Anticipating canal anatomy: predictable location

Canal location is made predictable by having: 1) All the lighting and magnification possible, while always using a rubber dam.

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Canal location is made predictable by having:

  1. All the lighting and magnification possible, while always using a rubber dam.
  2. A comprehensive understanding of the possible anatomical variations within any particular root.
  3. All the equipment needed (burs, ultrasonic units and tips, etc.) to predictably uncover the canal.
  4. The time and personal desire to locate all anatomy. Early canal enlargement should be conducted in an effort to minimize any risk of iatrogenic outcomes and make canal preparation simple and efficient.

The answer to many endodontic questions is the surgical operating microscope (SOM) (Global Surgical, St. Louis, Mo.). With the SOM, much of the guesswork is taken out of the process of canal location. Whether it's in reading the color, texture, and landmarks of the pulpal floor, or seeing immediately where canals should be and are usually located, the scope is unparalleled for its capabilities to help the clinician locate canals and make negotiation predictable.

If the canal location is suspected but not confirmed, for example, in the ribbon of pulp tissue concealing an MB2 canal, there are several means of identifying a canal. The clinician can put a dye, like methylene blue, into the pulp chamber, or use a caries indicator solution like Seek (Ultradent, South Jordan, Utah) to stain pulpal tissue. Alternatively, sodium hypochlorite can be put into the chamber and the clinician can watch for the bubbles that would be expected to arise from the solution interacting with pulpal tissue.

Canal anatomy is very predictable in how unpredictable its location may be. For example, while a clinician would not routinely expect it, unusual anatomy such as four roots in a lower bicuspid can occur. If a clinician expects that every tooth accessed will have the maximum number of canals, it is axiomatic that they will have the optimal chance to locate all canals. For example, in an upper first bicuspid, realizing that three roots are possible can go a long way toward locating the third root when it is present. Obviously, a careful analysis of the root morphology on the preoperative radiographs is needed from multiple angles to anticipate the anatomy that may be present in a case. Even with ideal preoperative radiographs, it must be assumed that the maximum number of canals is present, even if they are not visible radiographically. Said differently, if you find one canal in a tooth where one or more canals are possible, look for two. If you find two, look for three, etc., they are often there.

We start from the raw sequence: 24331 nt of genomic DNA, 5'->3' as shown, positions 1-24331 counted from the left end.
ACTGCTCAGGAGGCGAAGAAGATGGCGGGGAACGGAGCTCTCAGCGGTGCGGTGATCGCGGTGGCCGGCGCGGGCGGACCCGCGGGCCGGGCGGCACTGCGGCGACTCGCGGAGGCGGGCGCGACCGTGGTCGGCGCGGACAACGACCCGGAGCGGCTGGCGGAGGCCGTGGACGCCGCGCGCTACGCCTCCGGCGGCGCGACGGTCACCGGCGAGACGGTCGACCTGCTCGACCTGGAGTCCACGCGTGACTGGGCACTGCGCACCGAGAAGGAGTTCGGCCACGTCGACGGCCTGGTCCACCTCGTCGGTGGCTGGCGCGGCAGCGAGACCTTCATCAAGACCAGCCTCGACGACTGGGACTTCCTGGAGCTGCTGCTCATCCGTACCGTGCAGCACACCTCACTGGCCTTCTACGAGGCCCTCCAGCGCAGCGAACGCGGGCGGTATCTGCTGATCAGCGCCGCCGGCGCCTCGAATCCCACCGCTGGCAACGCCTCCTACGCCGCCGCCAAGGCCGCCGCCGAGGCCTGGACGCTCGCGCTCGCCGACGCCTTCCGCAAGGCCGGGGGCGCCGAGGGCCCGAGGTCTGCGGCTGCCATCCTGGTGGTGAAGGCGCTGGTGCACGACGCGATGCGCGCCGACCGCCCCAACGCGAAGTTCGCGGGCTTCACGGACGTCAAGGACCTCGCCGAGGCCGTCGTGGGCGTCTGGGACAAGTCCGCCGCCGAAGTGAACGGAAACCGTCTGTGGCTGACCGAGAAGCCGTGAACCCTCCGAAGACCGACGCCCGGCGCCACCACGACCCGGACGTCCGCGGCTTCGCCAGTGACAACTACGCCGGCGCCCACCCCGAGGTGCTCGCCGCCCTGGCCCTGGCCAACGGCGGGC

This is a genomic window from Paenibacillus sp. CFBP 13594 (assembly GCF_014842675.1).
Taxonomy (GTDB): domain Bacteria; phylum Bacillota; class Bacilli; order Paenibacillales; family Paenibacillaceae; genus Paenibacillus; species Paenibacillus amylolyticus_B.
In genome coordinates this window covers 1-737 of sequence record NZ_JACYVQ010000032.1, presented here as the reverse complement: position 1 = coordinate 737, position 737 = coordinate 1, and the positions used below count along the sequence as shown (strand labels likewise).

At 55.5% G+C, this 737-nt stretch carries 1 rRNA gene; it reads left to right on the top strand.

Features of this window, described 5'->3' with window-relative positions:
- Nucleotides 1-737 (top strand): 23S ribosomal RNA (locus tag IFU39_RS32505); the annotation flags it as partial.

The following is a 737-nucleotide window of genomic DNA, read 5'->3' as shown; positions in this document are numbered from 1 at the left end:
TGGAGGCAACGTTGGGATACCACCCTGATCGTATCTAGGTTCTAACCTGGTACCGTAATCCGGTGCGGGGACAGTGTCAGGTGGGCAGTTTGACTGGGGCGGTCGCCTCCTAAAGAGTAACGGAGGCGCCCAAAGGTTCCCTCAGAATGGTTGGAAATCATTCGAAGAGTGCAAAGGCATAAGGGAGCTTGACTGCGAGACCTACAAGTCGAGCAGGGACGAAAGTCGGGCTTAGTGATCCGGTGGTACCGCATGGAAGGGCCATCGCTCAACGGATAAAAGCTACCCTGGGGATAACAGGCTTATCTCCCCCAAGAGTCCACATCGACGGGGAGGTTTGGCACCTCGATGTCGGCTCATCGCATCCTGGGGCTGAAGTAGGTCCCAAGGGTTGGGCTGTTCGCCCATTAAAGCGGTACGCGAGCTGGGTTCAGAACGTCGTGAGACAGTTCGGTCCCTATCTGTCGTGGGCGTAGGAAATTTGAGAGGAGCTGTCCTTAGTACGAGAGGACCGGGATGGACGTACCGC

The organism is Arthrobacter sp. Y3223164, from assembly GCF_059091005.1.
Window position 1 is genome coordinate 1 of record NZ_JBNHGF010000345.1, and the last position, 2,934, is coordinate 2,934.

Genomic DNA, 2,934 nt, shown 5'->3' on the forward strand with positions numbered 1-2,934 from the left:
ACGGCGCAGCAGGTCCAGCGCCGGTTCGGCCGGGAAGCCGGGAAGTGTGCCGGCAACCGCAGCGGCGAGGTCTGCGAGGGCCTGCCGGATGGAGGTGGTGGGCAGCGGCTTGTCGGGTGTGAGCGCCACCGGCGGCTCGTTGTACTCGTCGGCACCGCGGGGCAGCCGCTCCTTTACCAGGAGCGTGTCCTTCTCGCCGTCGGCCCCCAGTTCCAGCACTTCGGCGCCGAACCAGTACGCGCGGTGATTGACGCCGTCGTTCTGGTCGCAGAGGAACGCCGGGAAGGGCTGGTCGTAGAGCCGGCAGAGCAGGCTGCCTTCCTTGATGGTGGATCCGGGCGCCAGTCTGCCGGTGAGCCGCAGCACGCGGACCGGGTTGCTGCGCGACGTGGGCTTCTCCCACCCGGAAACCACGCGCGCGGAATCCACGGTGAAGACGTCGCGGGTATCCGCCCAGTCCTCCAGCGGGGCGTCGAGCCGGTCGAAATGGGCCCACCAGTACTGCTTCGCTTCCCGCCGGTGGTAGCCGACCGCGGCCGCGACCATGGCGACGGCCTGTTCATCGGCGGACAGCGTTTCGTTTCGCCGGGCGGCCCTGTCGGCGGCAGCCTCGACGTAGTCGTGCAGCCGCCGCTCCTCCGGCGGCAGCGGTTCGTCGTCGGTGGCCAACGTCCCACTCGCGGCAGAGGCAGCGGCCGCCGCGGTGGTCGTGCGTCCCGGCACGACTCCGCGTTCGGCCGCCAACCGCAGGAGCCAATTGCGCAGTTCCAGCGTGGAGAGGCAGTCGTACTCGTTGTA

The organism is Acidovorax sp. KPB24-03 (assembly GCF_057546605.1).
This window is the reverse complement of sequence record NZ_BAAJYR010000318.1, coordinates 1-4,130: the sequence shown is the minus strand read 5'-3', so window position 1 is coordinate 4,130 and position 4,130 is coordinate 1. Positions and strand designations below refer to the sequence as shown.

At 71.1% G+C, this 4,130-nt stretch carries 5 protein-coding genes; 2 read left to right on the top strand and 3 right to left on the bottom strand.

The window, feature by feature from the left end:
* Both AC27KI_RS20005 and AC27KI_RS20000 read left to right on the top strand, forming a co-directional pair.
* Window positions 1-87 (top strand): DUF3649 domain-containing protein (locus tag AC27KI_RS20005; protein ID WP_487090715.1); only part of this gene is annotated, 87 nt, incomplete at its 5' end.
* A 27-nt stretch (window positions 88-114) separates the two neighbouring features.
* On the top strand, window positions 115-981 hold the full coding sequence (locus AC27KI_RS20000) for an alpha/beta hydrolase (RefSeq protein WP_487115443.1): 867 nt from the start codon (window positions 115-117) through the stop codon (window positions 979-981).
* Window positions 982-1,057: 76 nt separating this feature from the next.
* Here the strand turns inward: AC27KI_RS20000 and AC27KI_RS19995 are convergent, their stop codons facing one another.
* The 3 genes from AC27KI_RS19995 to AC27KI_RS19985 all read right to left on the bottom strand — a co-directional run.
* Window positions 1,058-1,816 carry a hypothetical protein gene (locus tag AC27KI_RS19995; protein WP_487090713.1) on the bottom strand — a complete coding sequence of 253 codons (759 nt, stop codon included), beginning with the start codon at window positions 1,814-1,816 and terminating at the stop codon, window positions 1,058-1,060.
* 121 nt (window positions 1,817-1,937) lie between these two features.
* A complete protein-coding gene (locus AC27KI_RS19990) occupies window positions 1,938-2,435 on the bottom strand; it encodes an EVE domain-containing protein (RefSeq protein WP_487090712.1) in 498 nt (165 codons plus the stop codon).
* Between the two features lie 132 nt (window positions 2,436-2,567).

Challenging canal location and early enlargement of calcified orifices is made much simpler and safer with ultrasonics. I prefer the Elements Ultrasonic Unit and Red Star tips (both SybronEndo, Orange, Calif.) for uncovering such canals. It is essential that the risk of perforation is always considered when deciding how much dentin to remove and from where in the search for a canal that is not easily located. It is valuable to take radiographs often when removing dentin where perforation is a hazard, in order to redirect oneself toward the true canal. Avoiding heat generation is also a primary concern with ultrasonics, and most often the ultrasonic tips are used with a light water coolant spray.

Aside from these techniques, a risk assessment is always indicated before initiating root canal treatment. Risk assessment in this context means anticipating the challenges that will likely be faced during treatment, and having a plan for managing these challenges. In the context of locating canals, an example is noting whether a crown or the degree to which the canals are calcified obscures the pulp chamber. Accessing a nonvital lower molar with calcified canals in a tooth that is covered by a crown, risks possible perforation or removal of excessive amount of dentin in the attempt to locate the canals. The clinician must remain aware of the access bur's vertical depth of insertion, the horizontal extent of penetration in relation to the occlusal surface, and the pulpal diagnosis. A patient with limited opening, one that is unable to sit still, or one with a thick base metal crown are factors that can further complicate the clinician's ability to easily locate the canal. Removing a crown is often indicated in these cases. Again, the SOM's capabilities are invaluable to locating canals, especially in such complex anatomy.

Dr. Mounce offers intensive customized endodontic single day training programs in his office for groups of one to two doctors. For information, contact Dennis at 360-891-9111 or write RichardMounce@MounceEndo.com. Dr. Mounce lectures globally and is widely published. He is in private practice in endodontics in Vancouver, Wash.

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